ISO 9001: Understanding the New Agency Certification

By Catherine Theilen Burke

Translators are hired based on their knowledge and mastery of language. Part of NCTA’s mission is to provide information and professional development opportunities for translators. The following article reviews how ISO 9001 standards affect translators, and how translators can position themselves to offer their services to agencies having received ISO 9001 certification.

The ISO 9001 standards originally represented the efforts of 148 countries to agree to norms in regards to the production and manufacture of technical products. Although translation is regarded as a service, a process of certification has nevertheless been developed and implemented to verify the integrity of an agency’s internal processes, thereby allowing clients of ISO 9001-certified companies to enjoy an increased level of confidence in the services—high-quality, accurate translations—they obtain.

The ISO 9001 standards are updated from the ISO 9000 standards to reflect a more modern understanding of quality and current business practices. These new standards differ from the originals in several important ways. First, the role of the client in the relationship is expanded, incorporating from the very beginning the client’s needs and wishes. Communication is emphasized between agency administration and personnel. Staff training is a critical component; everyone must have access to information. And all steps of a project—and the people handling each step—are accessible.

ISO 9001 also requires an agency to have implemented sophisticated, accessible project management software systems that include all relevant information about a translator, such as technical expertise and area specialties. In addition, a business with 9001 certification must also demonstrate ongoing progress toward process improvement through feedback from staff, clients, and vendors.

For translators, ISO 9001 mandates a formal hiring process that includes such steps as applications, tests, and reviews. An agency must change from a subjective model of intuition to an objective list of requirements. The translator becomes a vendor, whose work is now one step in a series of procedures toward the end product of a quality translation. A file for each translator is established by the agency, containing documentation of that individual’s credentials and qualifications—data that ISO 9001 inspectors would verify during the agency certification process.

It is important to note that ISO certification is not just a stamp of approval; by encouraging agencies to comply with established best business practices, the process is designed to help organizations improve productivity and efficiency, which in turn results in a host of benefits including lowered costs (work doesn’t have to be redone as frequently) and therefore higher profits, access to new markets, and, ultimately, attractiveness to customers—some of whom are even beginning to request certification.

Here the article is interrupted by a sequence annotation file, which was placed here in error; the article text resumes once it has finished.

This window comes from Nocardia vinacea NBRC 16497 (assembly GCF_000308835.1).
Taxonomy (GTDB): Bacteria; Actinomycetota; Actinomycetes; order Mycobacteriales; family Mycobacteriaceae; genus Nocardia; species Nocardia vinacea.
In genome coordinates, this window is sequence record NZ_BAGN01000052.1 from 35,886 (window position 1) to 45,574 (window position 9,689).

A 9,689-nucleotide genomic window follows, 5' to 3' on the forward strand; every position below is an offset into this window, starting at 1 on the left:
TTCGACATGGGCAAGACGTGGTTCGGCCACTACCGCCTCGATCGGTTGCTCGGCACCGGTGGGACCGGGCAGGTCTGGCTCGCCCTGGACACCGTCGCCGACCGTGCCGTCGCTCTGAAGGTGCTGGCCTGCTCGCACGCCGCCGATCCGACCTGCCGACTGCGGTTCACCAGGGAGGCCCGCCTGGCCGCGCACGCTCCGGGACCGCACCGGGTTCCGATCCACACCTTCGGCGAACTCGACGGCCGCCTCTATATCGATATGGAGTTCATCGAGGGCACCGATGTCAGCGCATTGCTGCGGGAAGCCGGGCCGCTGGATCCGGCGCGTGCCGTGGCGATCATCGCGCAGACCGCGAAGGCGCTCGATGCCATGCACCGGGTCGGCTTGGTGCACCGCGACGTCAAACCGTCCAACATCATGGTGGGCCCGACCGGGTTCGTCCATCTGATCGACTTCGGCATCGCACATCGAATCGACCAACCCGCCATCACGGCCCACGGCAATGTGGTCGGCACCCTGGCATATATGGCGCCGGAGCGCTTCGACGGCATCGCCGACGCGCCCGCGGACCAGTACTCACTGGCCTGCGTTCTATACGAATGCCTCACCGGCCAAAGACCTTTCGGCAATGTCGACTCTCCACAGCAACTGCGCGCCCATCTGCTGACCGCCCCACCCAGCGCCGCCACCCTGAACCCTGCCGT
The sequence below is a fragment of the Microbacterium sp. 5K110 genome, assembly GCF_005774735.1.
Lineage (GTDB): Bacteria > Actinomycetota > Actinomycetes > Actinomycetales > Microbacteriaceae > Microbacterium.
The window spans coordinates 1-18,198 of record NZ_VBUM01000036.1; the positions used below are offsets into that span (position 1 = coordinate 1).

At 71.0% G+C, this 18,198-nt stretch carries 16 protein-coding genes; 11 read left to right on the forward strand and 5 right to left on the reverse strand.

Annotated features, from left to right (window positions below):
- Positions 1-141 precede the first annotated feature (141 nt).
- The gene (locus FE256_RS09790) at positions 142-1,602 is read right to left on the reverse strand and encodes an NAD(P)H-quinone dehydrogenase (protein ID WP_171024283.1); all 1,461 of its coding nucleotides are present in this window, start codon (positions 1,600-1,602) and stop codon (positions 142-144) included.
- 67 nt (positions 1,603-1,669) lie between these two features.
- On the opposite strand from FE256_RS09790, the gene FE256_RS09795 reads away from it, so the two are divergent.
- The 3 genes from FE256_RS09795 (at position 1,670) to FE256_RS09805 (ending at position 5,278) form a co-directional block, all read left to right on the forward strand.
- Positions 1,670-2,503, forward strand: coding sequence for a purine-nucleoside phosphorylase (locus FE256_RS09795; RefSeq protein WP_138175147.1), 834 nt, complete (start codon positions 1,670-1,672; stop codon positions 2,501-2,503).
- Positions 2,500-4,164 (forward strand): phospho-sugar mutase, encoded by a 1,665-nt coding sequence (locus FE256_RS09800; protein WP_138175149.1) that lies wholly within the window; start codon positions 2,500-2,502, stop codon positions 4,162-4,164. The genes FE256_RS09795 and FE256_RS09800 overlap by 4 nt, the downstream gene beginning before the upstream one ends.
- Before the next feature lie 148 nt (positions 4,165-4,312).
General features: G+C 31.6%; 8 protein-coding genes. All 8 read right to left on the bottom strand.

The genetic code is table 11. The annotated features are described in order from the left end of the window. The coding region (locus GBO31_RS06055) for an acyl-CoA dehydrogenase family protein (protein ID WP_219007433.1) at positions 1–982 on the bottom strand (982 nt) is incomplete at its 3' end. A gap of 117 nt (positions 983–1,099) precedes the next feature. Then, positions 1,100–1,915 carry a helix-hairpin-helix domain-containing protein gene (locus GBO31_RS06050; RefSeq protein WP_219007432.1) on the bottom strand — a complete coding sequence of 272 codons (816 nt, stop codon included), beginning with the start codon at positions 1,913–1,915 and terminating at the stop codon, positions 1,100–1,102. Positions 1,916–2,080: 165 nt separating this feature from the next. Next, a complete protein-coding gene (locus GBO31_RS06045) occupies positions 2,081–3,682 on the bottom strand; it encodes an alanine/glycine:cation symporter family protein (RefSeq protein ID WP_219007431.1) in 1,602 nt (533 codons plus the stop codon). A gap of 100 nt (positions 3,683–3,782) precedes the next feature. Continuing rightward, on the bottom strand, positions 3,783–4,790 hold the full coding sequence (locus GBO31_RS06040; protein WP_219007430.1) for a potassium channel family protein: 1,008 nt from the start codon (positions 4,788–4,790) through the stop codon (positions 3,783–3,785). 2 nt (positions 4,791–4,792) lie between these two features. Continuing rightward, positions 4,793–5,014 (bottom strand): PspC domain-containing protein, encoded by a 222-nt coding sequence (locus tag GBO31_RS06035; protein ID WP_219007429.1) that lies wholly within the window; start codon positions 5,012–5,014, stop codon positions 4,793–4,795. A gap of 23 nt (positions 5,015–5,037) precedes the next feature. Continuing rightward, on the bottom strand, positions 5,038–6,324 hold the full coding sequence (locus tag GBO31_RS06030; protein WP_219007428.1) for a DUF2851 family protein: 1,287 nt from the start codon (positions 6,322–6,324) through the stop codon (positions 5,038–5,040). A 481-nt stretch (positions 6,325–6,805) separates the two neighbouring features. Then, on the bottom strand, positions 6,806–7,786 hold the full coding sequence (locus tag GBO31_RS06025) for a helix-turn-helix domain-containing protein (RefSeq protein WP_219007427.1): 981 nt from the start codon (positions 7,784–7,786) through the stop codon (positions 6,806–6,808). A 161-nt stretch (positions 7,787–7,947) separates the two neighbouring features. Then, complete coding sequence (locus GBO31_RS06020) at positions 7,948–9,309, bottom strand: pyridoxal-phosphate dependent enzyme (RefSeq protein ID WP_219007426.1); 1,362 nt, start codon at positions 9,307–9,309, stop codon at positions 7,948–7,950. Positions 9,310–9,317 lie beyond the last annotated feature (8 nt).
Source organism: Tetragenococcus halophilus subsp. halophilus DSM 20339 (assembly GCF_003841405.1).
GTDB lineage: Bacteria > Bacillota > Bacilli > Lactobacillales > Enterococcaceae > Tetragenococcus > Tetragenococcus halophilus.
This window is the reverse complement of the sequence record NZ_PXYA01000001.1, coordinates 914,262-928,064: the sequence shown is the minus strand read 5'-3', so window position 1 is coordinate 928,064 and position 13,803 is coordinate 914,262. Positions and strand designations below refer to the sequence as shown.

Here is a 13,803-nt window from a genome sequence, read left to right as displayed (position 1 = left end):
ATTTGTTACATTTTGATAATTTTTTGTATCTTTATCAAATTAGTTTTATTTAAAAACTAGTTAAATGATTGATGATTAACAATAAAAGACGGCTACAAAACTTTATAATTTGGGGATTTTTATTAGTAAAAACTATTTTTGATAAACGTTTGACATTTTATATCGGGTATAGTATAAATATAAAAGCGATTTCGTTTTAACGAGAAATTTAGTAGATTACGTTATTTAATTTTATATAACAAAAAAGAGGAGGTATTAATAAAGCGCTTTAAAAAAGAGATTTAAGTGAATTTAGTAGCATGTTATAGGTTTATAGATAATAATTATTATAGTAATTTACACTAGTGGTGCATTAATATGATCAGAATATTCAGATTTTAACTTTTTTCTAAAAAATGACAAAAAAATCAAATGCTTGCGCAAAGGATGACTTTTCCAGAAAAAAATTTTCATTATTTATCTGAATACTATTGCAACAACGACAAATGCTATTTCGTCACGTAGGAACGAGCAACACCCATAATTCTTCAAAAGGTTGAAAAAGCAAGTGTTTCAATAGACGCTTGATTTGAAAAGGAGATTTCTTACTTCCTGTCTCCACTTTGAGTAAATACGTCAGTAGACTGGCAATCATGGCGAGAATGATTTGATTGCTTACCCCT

The process of certification for an agency is not without cost, however, in terms of both time and money. The application process is very elaborate, and involves literally adding a bureaucratic layer to an organization, including dedicated staff to manage all administrative matters pertaining to the application process, to audit and review all procedures for developing products, and to create all systems of review. This represents a substantial investment in personnel and resources for a small agency.

What’s more, any insufficiencies revealed in the audit must be corrected before the application can go to the next step in the process of certification. For example, the editing process is described in detail: Who is responsible? At what level? How is fact checking, proofreading, and formatting performed? How is each step reviewed and checked?

Because of some or all of these considerations, not all translation agencies believe certification is worth the investment involved, including those agencies that know they produce quality translations with their current systems and processes, and have excellent reputations. What’s more, fear of revealing practices that required large investments over the course of time can also deter some organizations from seeking certification; these agencies tend to regard their work methods as proprietary, and require anyone working at the agency to sign a confidentiality agreement to not disclose the systems and processes used.

For agencies, the need for certification is still an open question: a balance of the investment vs. the marketing opportunity that the endorsement implies. For freelance translators marketing themselves to ISO-certified agencies, an understanding of the standards and requirements can be useful, in terms of a knowledge of the process and a willingness to be tested. And once a translator has worked for such agencies, satisfactory performance may be used as an endorsement in applications to other agencies.

ISO certification is an annual process, so translators can be assured that the agency has made a commitment of striving to meet high quality control standards. The agency will have in place methods of reviewing work, a designated editing process, and opportunity for feedback—all of which is always a good sign for a translator.

For further reading:
http//www.iso.org — The official website of the ISO.
http//www.the 9001store/intro-to-ISO-9001 & http//www.isoeasy.org — Commercial websites selling products that aid in understanding the standards.

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